One of the most rewarding experiences for any parent is watching their kid reach milestones in life. Parents of children with special needs feel exactly the same, and depending on what that milestone is, it can potentially be an even bigger accomplishment. As your special young person starts to get older, teaching basic self-care and hygiene tips is vital, but it can be something that is initially overwhelming for someone on the Autism spectrum. Our brief guide will leave you in a better position to develop basic self care skills for your autistic young person.
Hygiene is an essential self care skill for a young person to learn. But for someone on the Autism spectrum, teaching this can be difficult to navigate due to a range of reasons. Here are some helpful tips to guide you through the process:
Several problems may impact self-care for autistic kids, depending on where a child is in relation to their ability to perform life skills and basic tasks. How easily a kid understands basic language has a major impact on how fast or slow an individual can grasp self-care training. Miscommunication or misinterpretation of information can negatively impact self-care abilities for young people on the spectrum. There are also wider (and more nuanced) contributors to resistance, like aversion to smells and textures which are harder to navigate.
If you are a caregiver, ensure that your decisions are consistent with your kid’s reaction to stimuli. Expecting your kid to adapt to what the rest of the family members use for hygienic needs is unrealistic. But you can provide optimal settings for success like, a well lit washroom, quiet or background sound/music depending on their preferences.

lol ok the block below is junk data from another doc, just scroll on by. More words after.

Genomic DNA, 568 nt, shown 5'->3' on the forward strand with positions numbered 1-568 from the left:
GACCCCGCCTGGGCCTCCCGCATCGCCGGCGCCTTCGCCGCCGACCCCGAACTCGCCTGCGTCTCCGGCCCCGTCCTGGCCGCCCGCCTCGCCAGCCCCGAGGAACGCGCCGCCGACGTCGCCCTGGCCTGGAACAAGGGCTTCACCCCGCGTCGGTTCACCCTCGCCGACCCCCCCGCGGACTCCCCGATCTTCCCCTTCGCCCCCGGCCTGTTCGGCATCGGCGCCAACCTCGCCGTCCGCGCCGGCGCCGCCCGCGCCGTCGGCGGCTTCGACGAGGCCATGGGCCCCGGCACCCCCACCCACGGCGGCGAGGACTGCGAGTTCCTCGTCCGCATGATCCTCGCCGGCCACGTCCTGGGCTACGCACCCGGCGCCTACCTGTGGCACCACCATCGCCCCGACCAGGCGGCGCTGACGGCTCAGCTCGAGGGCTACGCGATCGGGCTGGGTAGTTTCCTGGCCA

Numerous changes occur in both males’ and females’ during puberty. These changes may be overwhelming and confusing, especially to autistic teenagers. To cope with these physical and emotional changes in your child, plan to prepare them at the onset of puberty.
Normalize talking about the body changes they might expect, like breasts for girls and facial hair for boys. Additionally, be observant to note when these changes start occurring so that you may talk through them with the kids.
For autistic teenagers, it is better to use formal language while describing changes in puberty like penis, hips, breasts, and vagina. It is also important to give examples and answer as many questions as they may ask. Explain periods to girls, and tell them precisely what to expect to help guide them through expected physical changes.
You want to equip your kid with the necessary knowledge before the body changes occur.
Your child’s hygiene needs will also change depending on the season and this needs to be taught as well. Teach them to take regular baths during cold winters. And basic care like washing their hands regularly, appropriately blowing the nose, and trimming their nails.
In summer, remind them to shave their underarms when necessary, use deodorant daily or twice if necessary. Help your teenage kid observe dental hygiene through all seasons to avoid cavities and infections.
The program is sure to equip you with the necessary toolkit while teaching you the best practices required to interact with and support children or adults with autism. For more information on Autism, feel free to Contact Us, and we are more than willing to wear your shoes and walk the extra mile with you.